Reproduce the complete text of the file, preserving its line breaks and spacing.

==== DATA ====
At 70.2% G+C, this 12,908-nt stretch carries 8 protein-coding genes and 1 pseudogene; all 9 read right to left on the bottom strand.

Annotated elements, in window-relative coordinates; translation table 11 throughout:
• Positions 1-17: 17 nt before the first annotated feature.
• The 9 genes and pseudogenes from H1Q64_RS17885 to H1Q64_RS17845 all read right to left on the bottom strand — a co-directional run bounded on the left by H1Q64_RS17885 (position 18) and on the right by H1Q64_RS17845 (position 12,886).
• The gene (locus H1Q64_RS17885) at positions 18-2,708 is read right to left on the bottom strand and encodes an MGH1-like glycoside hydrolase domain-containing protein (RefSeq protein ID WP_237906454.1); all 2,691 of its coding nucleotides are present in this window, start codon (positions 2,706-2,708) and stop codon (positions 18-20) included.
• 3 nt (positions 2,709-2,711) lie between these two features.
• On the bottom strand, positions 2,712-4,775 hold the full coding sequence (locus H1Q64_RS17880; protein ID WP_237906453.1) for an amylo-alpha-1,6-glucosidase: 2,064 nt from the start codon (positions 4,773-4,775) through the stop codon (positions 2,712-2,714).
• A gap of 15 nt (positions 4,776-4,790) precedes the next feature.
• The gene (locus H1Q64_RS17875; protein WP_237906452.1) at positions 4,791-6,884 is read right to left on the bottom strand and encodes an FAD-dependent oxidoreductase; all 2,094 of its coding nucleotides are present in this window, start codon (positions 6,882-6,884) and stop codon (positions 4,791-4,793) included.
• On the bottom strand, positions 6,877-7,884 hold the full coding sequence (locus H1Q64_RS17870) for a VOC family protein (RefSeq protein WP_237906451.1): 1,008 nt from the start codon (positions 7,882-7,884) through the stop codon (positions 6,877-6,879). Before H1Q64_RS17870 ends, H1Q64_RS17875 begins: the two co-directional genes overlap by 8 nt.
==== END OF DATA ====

At 70.2% G+C, this 12,908-nt stretch carries 8 protein-coding genes and 1 pseudogene; all 9 read right to left on the bottom strand.

Annotated elements, in window-relative coordinates; translation table 11 throughout:
• Positions 1-17: 17 nt before the first annotated feature.
• The 9 genes and pseudogenes from H1Q64_RS17885 to H1Q64_RS17845 all read right to left on the bottom strand — a co-directional run bounded on the left by H1Q64_RS17885 (position 18) and on the right by H1Q64_RS17845 (position 12,886).
• The gene (locus H1Q64_RS17885) at positions 18-2,708 is read right to left on the bottom strand and encodes an MGH1-like glycoside hydrolase domain-containing protein (RefSeq protein ID WP_237906454.1); all 2,691 of its coding nucleotides are present in this window, start codon (positions 2,706-2,708) and stop codon (positions 18-20) included.
• 3 nt (positions 2,709-2,711) lie between these two features.
• On the bottom strand, positions 2,712-4,775 hold the full coding sequence (locus H1Q64_RS17880; protein ID WP_237906453.1) for an amylo-alpha-1,6-glucosidase: 2,064 nt from the start codon (positions 4,773-4,775) through the stop codon (positions 2,712-2,714).
• A gap of 15 nt (positions 4,776-4,790) precedes the next feature.
• The gene (locus H1Q64_RS17875; protein WP_237906452.1) at positions 4,791-6,884 is read right to left on the bottom strand and encodes an FAD-dependent oxidoreductase; all 2,094 of its coding nucleotides are present in this window, start codon (positions 6,882-6,884) and stop codon (positions 4,791-4,793) included.
• On the bottom strand, positions 6,877-7,884 hold the full coding sequence (locus H1Q64_RS17870) for a VOC family protein (RefSeq protein WP_237906451.1): 1,008 nt from the start codon (positions 7,882-7,884) through the stop codon (positions 6,877-6,879). Before H1Q64_RS17870 ends, H1Q64_RS17875 begins: the two co-directional genes overlap by 8 nt.